Assistance. As we all know (too well?), these are hard times in library world. We all have to work smarter with reduced resources—even when those are supplemented by Dollar General Literacy Foundation.  Why waste time re-inventing the wheel when another American Dream library may have a solution for you? Yet another reason to make good use of all the resources found in the American Dream Toolkit as well as this blog.

Sustenance.  Just as every caregiver needs some respite, every librarian needs a support system--particularly when you are providing pathbreaking services for your community. We’ll have your back when someone questions why you are doing this important work.  

Time.  Do any of us have too much of it?  It’s the old “a stitch in time saves nine” thing; taking a few minutes to learn about/from someone else’s experience may save you more than you can imagine. 

C(reativity), A(ssistance), S(ustenance), T(ime) = CAST.  We need to talk to because we are the cast in this production.  Dollar General Literacy Foundation is our producer.  Dale, Vivian, John and the rest of the ALA crew are our directors.  Our patrons are our audience and we are the cast.  If we are to wow our audience (and we know they need us to do just that), please our producer, heed our directors and support one another we have to converse.   I’ve just finished my “monologue,” who’s up next?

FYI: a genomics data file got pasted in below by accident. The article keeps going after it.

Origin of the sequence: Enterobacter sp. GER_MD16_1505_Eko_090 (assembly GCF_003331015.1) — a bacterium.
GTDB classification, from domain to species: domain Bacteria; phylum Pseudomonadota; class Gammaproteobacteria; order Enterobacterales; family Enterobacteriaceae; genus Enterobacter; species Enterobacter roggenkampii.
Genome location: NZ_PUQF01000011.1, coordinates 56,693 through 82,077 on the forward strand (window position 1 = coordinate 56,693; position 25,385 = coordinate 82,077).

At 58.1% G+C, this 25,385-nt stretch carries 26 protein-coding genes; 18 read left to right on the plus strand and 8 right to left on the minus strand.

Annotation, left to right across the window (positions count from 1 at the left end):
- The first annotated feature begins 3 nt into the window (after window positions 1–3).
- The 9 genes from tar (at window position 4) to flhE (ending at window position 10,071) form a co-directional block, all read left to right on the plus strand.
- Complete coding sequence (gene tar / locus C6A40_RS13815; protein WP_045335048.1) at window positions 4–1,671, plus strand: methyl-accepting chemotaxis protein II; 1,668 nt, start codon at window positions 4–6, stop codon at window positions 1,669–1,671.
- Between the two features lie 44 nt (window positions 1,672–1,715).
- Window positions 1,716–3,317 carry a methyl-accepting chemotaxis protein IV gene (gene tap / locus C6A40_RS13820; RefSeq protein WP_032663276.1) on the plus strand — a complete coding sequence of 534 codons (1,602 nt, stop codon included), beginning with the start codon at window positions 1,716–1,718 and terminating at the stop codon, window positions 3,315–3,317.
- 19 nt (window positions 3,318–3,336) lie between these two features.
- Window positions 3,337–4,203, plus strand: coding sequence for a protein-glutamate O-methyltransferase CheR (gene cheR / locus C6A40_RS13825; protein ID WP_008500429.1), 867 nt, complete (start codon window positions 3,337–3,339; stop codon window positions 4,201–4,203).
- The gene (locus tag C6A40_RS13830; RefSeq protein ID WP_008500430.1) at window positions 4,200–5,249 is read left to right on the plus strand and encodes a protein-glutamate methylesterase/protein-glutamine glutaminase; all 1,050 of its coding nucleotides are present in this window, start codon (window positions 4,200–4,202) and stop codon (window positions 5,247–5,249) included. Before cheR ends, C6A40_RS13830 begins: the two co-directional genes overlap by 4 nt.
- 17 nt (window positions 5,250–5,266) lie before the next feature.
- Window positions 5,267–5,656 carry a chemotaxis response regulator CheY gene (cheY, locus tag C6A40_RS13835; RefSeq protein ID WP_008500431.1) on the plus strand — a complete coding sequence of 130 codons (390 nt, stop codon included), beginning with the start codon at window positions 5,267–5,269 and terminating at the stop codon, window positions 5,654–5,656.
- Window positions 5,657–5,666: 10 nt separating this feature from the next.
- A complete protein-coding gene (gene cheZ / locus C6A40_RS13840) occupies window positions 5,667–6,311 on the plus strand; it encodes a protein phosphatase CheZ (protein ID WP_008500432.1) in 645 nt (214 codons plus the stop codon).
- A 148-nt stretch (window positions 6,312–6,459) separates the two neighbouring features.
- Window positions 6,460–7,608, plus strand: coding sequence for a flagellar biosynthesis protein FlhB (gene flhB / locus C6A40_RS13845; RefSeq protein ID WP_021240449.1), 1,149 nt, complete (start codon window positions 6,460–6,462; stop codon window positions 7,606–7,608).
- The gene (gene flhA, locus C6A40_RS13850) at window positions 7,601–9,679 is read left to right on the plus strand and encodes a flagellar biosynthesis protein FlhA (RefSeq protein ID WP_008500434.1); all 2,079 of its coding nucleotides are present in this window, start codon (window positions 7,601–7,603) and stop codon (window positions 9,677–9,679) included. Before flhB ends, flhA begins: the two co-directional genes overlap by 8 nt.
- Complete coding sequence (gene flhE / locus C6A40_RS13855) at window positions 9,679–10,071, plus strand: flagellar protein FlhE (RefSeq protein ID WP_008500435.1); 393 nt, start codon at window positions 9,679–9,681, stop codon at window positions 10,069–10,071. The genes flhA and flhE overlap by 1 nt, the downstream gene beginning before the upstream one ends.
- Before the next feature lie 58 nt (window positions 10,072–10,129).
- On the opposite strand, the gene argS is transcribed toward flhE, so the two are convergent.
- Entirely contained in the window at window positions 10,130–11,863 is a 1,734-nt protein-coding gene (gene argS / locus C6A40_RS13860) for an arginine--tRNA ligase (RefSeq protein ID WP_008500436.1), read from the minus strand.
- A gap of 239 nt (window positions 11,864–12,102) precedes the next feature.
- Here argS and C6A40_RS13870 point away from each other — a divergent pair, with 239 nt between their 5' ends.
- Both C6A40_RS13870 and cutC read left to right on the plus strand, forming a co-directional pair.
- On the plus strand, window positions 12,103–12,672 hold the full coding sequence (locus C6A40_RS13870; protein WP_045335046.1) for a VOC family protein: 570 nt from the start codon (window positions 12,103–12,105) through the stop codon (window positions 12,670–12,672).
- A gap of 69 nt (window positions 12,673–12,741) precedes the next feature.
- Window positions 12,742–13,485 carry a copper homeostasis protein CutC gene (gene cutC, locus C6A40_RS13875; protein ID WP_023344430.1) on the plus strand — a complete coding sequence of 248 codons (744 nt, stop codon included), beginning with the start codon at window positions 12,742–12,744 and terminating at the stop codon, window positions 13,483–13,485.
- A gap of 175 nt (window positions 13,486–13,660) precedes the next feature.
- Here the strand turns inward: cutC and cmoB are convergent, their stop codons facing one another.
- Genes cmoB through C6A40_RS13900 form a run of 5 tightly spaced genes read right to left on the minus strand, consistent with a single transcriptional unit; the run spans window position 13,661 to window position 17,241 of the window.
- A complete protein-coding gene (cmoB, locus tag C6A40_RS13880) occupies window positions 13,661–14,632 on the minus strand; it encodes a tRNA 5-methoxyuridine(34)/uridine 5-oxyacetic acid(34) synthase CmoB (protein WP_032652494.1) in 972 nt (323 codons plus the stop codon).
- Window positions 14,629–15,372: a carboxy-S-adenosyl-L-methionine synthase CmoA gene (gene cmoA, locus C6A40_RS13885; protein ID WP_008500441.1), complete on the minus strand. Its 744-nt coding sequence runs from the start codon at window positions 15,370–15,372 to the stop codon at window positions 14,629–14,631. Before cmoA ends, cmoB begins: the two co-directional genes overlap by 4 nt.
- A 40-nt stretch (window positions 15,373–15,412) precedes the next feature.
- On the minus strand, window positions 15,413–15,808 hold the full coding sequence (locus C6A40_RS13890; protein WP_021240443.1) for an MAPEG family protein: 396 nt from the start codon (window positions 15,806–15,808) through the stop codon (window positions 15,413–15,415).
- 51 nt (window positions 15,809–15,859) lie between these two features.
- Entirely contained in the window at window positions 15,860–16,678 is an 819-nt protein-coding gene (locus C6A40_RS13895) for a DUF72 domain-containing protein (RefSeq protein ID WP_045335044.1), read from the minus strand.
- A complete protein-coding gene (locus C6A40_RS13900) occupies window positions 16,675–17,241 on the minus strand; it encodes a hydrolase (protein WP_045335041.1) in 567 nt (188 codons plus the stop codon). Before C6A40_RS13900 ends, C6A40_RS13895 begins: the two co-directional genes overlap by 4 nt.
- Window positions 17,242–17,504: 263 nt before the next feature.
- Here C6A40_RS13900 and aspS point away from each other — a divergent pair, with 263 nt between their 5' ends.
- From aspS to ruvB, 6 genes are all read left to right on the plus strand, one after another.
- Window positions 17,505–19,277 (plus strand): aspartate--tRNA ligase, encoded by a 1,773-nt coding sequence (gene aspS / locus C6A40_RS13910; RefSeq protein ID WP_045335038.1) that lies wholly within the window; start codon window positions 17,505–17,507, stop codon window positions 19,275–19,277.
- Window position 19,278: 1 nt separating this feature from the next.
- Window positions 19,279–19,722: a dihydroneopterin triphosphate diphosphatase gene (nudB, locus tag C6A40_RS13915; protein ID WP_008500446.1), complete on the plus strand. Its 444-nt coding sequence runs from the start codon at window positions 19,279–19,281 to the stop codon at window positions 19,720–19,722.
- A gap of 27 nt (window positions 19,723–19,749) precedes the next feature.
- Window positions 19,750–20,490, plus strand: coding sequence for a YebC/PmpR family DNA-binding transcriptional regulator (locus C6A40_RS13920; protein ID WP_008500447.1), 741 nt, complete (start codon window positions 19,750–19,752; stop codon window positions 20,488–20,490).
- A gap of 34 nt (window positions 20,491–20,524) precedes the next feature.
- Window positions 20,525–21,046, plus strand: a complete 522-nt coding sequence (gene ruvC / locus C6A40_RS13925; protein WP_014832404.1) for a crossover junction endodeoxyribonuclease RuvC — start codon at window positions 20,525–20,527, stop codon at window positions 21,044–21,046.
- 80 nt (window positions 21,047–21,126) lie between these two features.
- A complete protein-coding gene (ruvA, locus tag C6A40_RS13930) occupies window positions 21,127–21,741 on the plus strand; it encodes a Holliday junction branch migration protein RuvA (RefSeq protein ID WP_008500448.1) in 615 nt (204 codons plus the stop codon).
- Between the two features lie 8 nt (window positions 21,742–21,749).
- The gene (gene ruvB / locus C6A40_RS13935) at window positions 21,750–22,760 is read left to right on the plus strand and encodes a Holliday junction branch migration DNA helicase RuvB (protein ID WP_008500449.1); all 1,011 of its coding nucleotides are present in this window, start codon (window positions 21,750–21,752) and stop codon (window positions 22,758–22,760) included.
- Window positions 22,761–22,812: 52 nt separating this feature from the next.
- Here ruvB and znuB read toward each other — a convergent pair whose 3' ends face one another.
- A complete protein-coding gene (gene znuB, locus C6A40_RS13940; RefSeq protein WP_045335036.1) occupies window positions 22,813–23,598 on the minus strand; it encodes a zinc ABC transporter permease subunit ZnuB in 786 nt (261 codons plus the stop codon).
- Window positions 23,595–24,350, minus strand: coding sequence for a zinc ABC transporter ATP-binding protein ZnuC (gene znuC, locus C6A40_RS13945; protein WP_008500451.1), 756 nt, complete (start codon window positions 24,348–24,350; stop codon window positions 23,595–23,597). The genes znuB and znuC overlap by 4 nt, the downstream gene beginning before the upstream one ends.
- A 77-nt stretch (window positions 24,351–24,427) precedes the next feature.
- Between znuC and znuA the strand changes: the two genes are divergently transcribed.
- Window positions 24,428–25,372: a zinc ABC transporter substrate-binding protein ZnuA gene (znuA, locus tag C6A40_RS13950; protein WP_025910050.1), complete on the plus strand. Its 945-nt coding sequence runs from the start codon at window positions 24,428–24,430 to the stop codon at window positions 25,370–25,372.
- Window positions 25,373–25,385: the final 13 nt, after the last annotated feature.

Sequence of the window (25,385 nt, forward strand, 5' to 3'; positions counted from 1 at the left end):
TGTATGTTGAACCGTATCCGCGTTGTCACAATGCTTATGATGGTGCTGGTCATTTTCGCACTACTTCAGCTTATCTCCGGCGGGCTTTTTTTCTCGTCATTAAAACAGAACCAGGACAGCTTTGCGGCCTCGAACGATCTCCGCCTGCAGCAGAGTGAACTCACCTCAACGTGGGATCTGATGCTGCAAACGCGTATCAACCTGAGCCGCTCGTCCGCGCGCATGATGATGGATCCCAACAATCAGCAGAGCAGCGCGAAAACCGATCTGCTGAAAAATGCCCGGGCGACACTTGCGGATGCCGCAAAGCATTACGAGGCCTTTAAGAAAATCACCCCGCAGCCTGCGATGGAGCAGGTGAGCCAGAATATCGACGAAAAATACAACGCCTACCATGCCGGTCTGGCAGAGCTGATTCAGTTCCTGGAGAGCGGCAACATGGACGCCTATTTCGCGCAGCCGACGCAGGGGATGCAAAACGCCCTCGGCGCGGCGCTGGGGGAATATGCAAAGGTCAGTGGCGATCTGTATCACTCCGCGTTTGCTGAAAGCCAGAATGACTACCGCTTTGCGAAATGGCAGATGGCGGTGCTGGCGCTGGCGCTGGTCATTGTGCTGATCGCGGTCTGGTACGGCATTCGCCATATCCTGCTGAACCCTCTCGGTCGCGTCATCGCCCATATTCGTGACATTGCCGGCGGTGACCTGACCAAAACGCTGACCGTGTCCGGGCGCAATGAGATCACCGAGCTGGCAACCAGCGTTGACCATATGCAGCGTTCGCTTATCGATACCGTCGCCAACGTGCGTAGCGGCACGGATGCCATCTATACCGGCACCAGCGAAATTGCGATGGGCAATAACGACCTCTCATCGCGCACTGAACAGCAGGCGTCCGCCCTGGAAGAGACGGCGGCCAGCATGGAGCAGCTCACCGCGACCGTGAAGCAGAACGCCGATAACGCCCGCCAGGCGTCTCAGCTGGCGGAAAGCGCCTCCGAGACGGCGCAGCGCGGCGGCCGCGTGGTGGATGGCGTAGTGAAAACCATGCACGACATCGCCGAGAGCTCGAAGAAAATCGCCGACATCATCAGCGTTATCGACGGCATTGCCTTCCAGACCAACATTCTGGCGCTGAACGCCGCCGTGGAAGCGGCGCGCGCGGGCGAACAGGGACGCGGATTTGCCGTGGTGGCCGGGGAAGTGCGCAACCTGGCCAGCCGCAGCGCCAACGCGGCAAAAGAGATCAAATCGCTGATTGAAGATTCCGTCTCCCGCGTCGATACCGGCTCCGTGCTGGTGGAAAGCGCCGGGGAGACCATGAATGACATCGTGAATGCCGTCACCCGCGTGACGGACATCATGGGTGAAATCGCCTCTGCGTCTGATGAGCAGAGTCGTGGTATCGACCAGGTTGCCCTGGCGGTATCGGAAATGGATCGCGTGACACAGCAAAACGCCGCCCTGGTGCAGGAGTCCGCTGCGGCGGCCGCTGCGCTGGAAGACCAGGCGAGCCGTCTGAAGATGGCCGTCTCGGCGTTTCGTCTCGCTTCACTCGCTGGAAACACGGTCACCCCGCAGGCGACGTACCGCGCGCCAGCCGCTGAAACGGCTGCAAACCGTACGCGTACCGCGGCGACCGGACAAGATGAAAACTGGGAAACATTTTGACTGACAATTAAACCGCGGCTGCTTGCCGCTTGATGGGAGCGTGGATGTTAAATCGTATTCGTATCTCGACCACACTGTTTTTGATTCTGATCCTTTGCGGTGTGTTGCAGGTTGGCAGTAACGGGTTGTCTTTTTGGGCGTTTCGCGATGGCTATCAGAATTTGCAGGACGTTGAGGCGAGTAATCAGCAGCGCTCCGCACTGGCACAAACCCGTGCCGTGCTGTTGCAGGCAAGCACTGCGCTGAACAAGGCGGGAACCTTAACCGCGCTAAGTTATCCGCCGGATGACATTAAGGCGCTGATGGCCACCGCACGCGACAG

12May/10Off

The value of visiting.

Posted by Dale Lipschultz, OLOS Literacy Officer

Sometimes when I’m in the middle of a large, complex project I temporarily loose sight of what’s really important.  For the last few months, I’ve been buried in American Dream  paperwork – proposals, budgets, contracts, and endless strings of emails.  I know the importance of this kind of paperwork. I also know that it’s what I have to do before I get to do what I love. I love visiting libraries, talking with directors, library staff, and community partners. I love seeing what’s happening at your library.  Last week’s ‘road trip’ to the Wauconda (IL) Area Library confirmed the importance of these face-to-face meetings.

When we were planning this phase of the American Dream project I knew that I wanted to build in time for collaboration and conversation. Of course, I want to see libraries, but that’s only a small part of it. What I really want is for you to talk with each other.

This time around, establishing a virtual community was (relatively) easy – thanks to ALA Connect, Facebook, and John Amundsen. Virtual communities lay the groundwork, but it’s conversations that develop organically and take unexpected turns that really move our work forward.

Whenever possible, I want to bring the American Dream libraries together. We have clusters of libraries – four in South Carolina and New Mexico, five in Florida, Texas, and Pennsylvania, seven in North Carolina and New Jersey, and 11 in Illinois. We will reach out to the local ALA chapters.  We’ll certainly will meet at ALA’s Annual Conference and Midwinter meetings.

Right now, we’re looking at calendars and studying local maps. This Thursday we’re traveling to Tulsa, Oklahoma and Bentonville, Arkansas. I’ll keep you posted.